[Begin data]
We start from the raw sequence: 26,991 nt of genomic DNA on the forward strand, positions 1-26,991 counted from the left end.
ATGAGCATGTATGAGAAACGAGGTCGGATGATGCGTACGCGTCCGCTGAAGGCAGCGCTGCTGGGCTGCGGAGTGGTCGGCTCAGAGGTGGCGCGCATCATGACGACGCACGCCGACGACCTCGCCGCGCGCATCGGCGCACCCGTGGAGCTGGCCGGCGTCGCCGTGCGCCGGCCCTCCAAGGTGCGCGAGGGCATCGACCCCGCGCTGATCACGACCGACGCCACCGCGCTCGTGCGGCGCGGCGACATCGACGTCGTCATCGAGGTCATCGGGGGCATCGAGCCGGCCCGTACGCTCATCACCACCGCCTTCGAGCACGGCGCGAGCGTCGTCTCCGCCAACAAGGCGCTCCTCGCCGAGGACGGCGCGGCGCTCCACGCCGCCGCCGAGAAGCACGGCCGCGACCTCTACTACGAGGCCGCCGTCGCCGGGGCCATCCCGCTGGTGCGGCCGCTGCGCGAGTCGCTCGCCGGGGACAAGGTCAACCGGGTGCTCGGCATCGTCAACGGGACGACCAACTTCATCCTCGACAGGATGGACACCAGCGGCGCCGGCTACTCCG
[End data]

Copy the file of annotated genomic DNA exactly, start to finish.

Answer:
We start from the raw sequence: 26,991 nt of genomic DNA on the forward strand, positions 1-26,991 counted from the left end.
ATGAGCATGTATGAGAAACGAGGTCGGATGATGCGTACGCGTCCGCTGAAGGCAGCGCTGCTGGGCTGCGGAGTGGTCGGCTCAGAGGTGGCGCGCATCATGACGACGCACGCCGACGACCTCGCCGCGCGCATCGGCGCACCCGTGGAGCTGGCCGGCGTCGCCGTGCGCCGGCCCTCCAAGGTGCGCGAGGGCATCGACCCCGCGCTGATCACGACCGACGCCACCGCGCTCGTGCGGCGCGGCGACATCGACGTCGTCATCGAGGTCATCGGGGGCATCGAGCCGGCCCGTACGCTCATCACCACCGCCTTCGAGCACGGCGCGAGCGTCGTCTCCGCCAACAAGGCGCTCCTCGCCGAGGACGGCGCGGCGCTCCACGCCGCCGCCGAGAAGCACGGCCGCGACCTCTACTACGAGGCCGCCGTCGCCGGGGCCATCCCGCTGGTGCGGCCGCTGCGCGAGTCGCTCGCCGGGGACAAGGTCAACCGGGTGCTCGGCATCGTCAACGGGACGACCAACTTCATCCTCGACAGGATGGACACCAGCGGCGCCGGCTACTCCG